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Sayville turf field dedicated to fallen Suffolk police officer

Kathy Henck, left, widow of fallen Suffolk County

Kathy Henck, left, widow of fallen Suffolk County police Sgt. Timothy J. Henck, and their daughter, Jennifer, were "awe-struck" by the ceremony at Sayville Athletic Turf Field on Saturday, Sept. 9, 2017. Photo Credit: Daniel De Mato

The widow of fallen Suffolk County police Sgt. Timothy J. Henck was left deeply moved Saturday following the dedication of the newly renovated Sayville Athletic Turf Field in his honor 22 years after his death.

“It’s an incredible feeling. We’re truly touched,” said Kathy Henck of Sayville, who described her husband as an avid sports fan who also loved photography, his community and helping others. “When we first saw the monument go up, we were just awe-struck.”

Jennifer Henck, who was 6 weeks old when her father died, joined her mother, family, friends, Suffolk police, Sayville school district officials and more than a hundred high school varsity football fans in paying their respects to him during the ceremony at the field on Green Avenue.

“The Suffolk County Police Department never forgets our fallen officers. . . . This is especially true for Sgt. Henck,” Suffolk County Police Commissioner Timothy Sini told the crowd. The field dedication, Sini said, “serves as a powerful reminder that no one in this community will ever forget him either.”

Henck, a Sayville native and eight-year Suffolk police veteran who was assigned to the Fifth Precinct in Patchogue, died in the line of duty in August 1995 days after he pursued a Bohemia burglary suspect who rammed his van into Henck’s patrol vehicle, sending it into an embankment near Exit 52 on the Long Island Expressway. He was 29, his family said.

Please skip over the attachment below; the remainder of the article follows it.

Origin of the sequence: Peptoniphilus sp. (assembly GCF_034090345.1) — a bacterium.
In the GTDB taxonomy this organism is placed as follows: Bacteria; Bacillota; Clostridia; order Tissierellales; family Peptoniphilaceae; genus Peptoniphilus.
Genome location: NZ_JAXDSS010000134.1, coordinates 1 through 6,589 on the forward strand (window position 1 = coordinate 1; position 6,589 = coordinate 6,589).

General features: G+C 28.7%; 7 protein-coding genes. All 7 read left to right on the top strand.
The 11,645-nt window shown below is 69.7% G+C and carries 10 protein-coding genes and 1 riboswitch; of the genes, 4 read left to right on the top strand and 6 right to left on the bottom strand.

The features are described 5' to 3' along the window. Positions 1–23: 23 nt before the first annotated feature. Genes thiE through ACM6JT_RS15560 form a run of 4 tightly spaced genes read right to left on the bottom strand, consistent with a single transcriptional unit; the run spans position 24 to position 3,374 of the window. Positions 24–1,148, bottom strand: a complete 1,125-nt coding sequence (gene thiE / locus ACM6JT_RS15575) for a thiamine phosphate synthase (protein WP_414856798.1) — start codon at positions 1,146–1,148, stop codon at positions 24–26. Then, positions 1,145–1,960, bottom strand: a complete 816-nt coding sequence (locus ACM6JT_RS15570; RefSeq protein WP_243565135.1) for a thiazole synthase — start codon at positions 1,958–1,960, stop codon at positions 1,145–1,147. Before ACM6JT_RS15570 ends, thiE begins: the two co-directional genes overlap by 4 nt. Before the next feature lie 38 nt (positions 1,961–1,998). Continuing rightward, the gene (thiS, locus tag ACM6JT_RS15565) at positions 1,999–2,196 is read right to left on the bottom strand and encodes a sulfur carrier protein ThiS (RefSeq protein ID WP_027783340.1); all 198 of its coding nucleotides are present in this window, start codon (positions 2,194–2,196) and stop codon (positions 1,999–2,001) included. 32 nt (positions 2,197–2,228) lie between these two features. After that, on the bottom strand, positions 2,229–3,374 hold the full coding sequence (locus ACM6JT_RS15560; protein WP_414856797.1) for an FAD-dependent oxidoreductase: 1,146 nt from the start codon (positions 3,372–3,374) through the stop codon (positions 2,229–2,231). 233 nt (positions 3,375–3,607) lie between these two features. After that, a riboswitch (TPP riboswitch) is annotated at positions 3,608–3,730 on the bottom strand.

The renovations — which include a new scoreboard emblazoned with Henck’s name, field lights and concession stands — cost roughly $2.5 million, funded by community-approved bond referendums, and took two years to finish, said John Belmonte, assistant superintendent for business at Sayville Public Schools.

Henck’s daughter, now 22 and a student at Brooklyn Law School, said she was hopeful that her father’s name on the scoreboard would inspire future generations of children in Sayville, or even visiting ones, to want to learn more about him.

“They might Google his name, they might want to find out more about him, and I really think that’s a really wonderful thing,” she said.

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